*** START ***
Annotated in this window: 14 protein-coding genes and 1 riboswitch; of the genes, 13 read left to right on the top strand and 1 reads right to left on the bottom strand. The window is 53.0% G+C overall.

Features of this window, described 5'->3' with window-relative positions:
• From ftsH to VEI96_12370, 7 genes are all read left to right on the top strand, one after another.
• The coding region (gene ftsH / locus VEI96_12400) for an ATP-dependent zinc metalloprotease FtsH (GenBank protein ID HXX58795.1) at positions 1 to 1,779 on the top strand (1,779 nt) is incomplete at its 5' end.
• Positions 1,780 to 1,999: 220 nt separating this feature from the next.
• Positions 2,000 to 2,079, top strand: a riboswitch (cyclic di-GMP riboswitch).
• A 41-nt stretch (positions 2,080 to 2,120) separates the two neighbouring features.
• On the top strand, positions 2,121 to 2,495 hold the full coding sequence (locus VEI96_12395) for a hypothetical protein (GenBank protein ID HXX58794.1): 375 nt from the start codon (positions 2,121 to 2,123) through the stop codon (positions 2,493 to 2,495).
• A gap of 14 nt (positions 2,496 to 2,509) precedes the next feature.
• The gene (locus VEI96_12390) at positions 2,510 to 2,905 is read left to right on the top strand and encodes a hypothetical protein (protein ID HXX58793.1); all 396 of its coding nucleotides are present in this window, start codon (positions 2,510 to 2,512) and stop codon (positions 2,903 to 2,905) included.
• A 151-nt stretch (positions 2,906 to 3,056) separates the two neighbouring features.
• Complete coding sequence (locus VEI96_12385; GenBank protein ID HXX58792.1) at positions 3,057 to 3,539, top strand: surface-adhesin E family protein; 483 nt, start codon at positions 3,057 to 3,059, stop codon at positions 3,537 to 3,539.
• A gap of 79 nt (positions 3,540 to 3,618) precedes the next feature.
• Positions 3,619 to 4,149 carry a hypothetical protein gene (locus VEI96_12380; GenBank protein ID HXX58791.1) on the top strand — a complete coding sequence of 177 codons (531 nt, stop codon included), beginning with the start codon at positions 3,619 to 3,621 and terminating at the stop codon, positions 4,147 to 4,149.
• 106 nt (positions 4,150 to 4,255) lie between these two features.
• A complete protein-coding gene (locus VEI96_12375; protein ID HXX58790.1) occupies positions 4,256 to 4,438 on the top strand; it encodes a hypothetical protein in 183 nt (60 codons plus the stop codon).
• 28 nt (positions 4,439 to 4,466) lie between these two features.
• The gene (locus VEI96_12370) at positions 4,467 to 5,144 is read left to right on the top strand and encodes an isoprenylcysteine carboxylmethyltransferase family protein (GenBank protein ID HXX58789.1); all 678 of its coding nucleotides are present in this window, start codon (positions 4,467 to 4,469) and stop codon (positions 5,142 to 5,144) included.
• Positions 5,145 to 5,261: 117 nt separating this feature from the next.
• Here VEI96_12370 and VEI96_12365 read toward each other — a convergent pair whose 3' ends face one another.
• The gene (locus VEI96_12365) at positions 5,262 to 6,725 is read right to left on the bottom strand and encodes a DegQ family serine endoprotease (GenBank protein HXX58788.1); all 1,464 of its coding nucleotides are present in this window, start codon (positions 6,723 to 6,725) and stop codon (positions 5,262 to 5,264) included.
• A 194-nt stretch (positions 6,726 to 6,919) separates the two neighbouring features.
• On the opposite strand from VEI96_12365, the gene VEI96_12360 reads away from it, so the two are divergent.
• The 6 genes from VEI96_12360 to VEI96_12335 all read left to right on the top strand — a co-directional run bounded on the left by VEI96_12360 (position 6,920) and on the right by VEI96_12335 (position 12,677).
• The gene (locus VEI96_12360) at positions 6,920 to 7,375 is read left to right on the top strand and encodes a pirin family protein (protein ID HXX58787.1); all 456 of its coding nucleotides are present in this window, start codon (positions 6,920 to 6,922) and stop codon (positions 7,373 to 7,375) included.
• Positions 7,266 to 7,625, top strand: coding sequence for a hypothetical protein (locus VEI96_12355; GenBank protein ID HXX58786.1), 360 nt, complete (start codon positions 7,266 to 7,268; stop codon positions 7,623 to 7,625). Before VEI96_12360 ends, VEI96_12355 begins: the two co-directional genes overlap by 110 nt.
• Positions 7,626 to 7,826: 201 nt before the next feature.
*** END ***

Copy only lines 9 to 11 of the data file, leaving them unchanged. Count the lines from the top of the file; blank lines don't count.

• A gap of 14 nt (positions 2,496 to 2,509) precedes the next feature.
• The gene (locus VEI96_12390) at positions 2,510 to 2,905 is read left to right on the top strand and encodes a hypothetical protein (protein ID HXX58793.1); all 396 of its coding nucleotides are present in this window, start codon (positions 2,510 to 2,512) and stop codon (positions 2,903 to 2,905) included.
• A 151-nt stretch (positions 2,906 to 3,056) separates the two neighbouring features.